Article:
Next, we will need to read Lacan’s “S1” not as a master signifier, but as an object’s local manifestation. For Lacan, as Fink points out, “An S1 is often recognizable in analysis by the fact that the analysand repeatedly butts up against the term; it may be a term like ‘death,’ for instance, or any other term that seems opaque to the analysand and that always seems to put an end to associations instead of opening things up” (Fink 77). In other words, the master signifier is an actualization of a lack in the subject, but an actualization that is so strong or frequently repeated that it blocks further actualizations. Onticologically, however, the local manifestation can be seen as a quality or actualization of a power in the object’s virtual proper being, often when it comes into an external or exo-relation with another object. As Bryant notes, “As a function of the exo-relations objects enter into with other objects, the attractors defining the virtual space of a substance can be activated in a variety of different ways, actualizing objects in a variety of different ways at the level of local manifestations” (Bryant 114). But like the master signifier that could keep the analysand from opening up, in a sense defining him, there is also a danger to each local manifestation. Because local manifestations are actualizations of withdrawn virtual or potential powers in the object, each object runs the risk of reducing the entire split object into only its local manifestations. “It is for this reason,” Bryant argues, “that the confusion of objects with their actualization in local manifestations always spells theoretical disaster, for in doing so we foreclose the volcanic potentials harbored in the depths of objects” (114).  Therefore, like Lacan’s master signifier, each local manifestation harbors the danger of eclipsing the split-object by reducing it to its local manifestations at the detriment of its virtual proper being.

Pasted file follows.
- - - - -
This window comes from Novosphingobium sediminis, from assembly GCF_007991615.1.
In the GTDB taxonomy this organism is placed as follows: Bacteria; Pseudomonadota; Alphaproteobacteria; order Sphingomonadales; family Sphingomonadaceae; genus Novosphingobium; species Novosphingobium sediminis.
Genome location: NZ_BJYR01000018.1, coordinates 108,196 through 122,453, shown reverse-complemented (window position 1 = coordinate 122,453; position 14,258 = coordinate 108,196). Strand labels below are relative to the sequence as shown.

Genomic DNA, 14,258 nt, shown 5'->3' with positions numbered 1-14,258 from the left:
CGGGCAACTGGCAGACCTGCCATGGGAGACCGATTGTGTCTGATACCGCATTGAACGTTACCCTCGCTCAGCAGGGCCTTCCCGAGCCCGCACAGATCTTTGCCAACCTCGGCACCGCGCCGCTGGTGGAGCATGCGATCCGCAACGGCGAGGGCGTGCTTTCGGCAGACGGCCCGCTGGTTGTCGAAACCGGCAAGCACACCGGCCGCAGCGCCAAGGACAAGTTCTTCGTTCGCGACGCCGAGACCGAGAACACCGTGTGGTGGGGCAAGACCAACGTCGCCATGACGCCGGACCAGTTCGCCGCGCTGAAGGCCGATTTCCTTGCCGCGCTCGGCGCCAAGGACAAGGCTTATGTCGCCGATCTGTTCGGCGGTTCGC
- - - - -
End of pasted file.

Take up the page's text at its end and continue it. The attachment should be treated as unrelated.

We will also need to read Lacan’s S2 in a modified way, since for Lacan the S2 represented at times knowledge and “‘other’ signifiers” (75). Fink explains how for Lacan it was the S2 or the group of signifiers, the chain of potential signifiers that gave meaning to the master signifier. In other words, the S2 is always multiple, S2s. And, “If S1 is not in place, every S2 is somehow unbound. The S2s have relations amongst themselves; they may be strung together in perfectly ordinary ways by a psychotic [someone who has no master signifier], but they do not seem to affect him or her in any sense; they are somehow independent of him or her” (75). Therefore, the S2 is a chain or group of signifiers that retroactively brings about the meaning of an S1. In onticological terms, however, we need to read this S2 as representing the environment of the object. For Bryant, though, “[T]he environment is not a container of substances or systems that precedes the existence of substances or systems. There is no environment ‘as such’ existing out there in the world…Rather, we have as many environments as there are substances in the universe, without it being possible to claim that all of these systems are contained in a single environment” (146). Environments, or S2s, are again plural. And because of the ongoing and metonymical form of identification, environments can be seen as in-formational. As Bryant puts it, “While there is indeed an identity to the object, in the sense that it has a virtual endo-structure that persists across time, this identity is always manifesting itself in a variety of ways” (166). In this sense, objects take on new forms and actualize new local manifestations, so that “[i]n both allopoietic and autopoitic systems, information is an event that makes a difference by selecting a system-state” (166). In this way, the environment has an effect on the object retroactively, by producing the space available for the object’s local manifestations, so that the system or virtual proper being of the object is what constitutes the environment. As Bryant points out, “Although this distinction refers to two domains (system and environment), the distinction itself originates from one of these domains: the system” (144). S2, or the realm of other possible signifiers, can effectively be read as the object’s environment, since both operate as multiple arenas by which the S1 becomes actualized retroactively.